As India’s top central university admitting over 19000 students coming from distinct socio-economic backgrounds – the onus of being fair, considerate, especially, “not ignorant” rests on Jamia’s defining characteristics – seemingly standing on a highly questionable ground.
Since October, Jamia Administration kept its students in a state of confusion, as well as anticipation by releasing an ambiguous notice mentioning End Semester Exams but with no clarity on the mode of examination. However, on 3rd December, a newspaper article informed the students that the forthcoming Examination would be conducted through ‘Proctored Online Mode’ – taking a step ahead in mentally distressing students.
On December 10th, a notice was released by the Office of the Controller of Examination, mentioning that odd semester exams would commence from 21st December 2020 – giving a gap of merely 10 days. Entitled ‘General Guidelines for the students appearing for Online Proctored Mode of Examinations for Odd semester/year end Examination December- 2020’ – the notice encapsulates a standard example of administrative ignorance, conscious or unconscious; sheer disregard of students’ ground reality and accountability that it morally holds towards them.
Stating the mandatory requirements of the latest version of FIREFOX Browser, a Windows Laptop/PC connection, stable internet, web camera and a smartphone, along with a complementary note stating, “Only PC/Laptop shall be permitted to appear Examinations not the smart mobile phone. However, Smartphones with cameras may be used to click the pic of the answer sheet and upload the same on the portal”, all in bold. Jamia Administration fails at the primary understanding of ‘privileges’ and economic diversity/disparity respectively.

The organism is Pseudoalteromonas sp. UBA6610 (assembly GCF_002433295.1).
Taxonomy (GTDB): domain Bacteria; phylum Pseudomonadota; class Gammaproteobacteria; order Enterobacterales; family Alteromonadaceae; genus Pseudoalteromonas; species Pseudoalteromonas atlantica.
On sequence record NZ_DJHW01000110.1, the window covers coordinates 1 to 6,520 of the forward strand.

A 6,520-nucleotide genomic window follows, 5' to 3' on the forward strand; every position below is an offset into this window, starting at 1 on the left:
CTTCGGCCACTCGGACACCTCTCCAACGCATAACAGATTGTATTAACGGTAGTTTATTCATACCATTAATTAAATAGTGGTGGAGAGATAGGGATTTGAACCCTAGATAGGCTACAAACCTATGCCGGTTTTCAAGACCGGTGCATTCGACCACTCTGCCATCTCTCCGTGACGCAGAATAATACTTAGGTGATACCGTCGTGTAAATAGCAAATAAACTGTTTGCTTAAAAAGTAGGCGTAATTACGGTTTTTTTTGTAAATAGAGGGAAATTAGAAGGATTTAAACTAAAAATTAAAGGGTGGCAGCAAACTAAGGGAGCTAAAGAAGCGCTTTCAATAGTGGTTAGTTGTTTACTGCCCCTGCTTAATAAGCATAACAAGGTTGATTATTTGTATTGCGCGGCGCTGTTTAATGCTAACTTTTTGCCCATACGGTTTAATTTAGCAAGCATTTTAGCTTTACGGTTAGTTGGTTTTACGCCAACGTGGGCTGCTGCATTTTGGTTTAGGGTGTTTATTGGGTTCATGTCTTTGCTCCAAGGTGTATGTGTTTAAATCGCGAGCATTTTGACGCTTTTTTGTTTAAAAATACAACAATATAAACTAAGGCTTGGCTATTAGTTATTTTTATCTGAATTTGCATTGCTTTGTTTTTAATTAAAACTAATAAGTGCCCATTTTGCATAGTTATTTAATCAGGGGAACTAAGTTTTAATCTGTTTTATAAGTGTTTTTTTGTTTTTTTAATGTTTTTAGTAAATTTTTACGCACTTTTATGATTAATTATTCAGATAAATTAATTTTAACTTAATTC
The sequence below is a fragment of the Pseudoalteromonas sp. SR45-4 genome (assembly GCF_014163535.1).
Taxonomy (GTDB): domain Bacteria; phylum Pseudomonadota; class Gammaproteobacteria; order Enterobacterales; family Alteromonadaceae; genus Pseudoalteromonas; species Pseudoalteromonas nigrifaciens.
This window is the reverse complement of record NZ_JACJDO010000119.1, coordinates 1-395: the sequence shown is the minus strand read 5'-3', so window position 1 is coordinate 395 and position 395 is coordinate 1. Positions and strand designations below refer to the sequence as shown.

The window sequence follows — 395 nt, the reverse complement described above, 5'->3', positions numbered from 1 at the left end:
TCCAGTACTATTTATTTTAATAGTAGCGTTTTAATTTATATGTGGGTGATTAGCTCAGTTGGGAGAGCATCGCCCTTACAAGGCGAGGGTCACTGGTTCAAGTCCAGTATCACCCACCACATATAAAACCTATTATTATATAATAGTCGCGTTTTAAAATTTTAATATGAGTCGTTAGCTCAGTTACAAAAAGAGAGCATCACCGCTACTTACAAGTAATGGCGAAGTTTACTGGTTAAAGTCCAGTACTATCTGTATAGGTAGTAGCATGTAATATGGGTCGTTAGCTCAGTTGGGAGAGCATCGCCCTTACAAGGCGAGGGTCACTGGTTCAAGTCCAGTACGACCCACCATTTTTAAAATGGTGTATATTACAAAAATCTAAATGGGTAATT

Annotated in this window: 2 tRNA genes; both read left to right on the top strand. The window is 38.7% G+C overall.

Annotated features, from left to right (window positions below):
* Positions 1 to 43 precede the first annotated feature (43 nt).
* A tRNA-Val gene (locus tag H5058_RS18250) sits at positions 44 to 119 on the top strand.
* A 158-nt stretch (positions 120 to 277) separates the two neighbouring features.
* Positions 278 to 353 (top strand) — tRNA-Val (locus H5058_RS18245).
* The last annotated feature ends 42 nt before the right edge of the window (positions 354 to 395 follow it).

This decision was taken despite repeated petitions, personal and collective mails, and various applications citing concerns of students, whilst making authority aware of its ‘discriminatory’ nature. While we are already battling the unprecedented circumstances of a pandemic and its various consequences, such unthoughtful decisions by educational authorities are only creating an undue pressure on students.
Mohammed Nasim, an undergraduate student of Arabic said, “I come from a rural area, I don’t have necessary equipment like laptops/PC to give the exams.” He further told us that, “I am currently living in my accomodation in Delhi where we have mattresses instead of beds. Moreover, I live with two other people.”
The notice “advised” students to make sure that they have their “own arrangements” for uninterrupted power and good internet connectivity for the complete duration of the test. A good amount of students in Jamia Millia Islamia come from rural India, in a large part of which electricity is an occasional luxury. Not only that, students also come from urban, but underdeveloped areas, where power supply is not reliable or consistent. How can a student make an “arrangement” for continuous electricity? The expectations of Jamia administration surpasses India’s capability as a third world nation. “Students would themselves be responsible for any lapses on this front so they are advised to make sure adequate backup is in place. Also if required data top up etc. should be done to ensure no disruption during the examination.” This is how the ‘advice’ was concluded in the notice.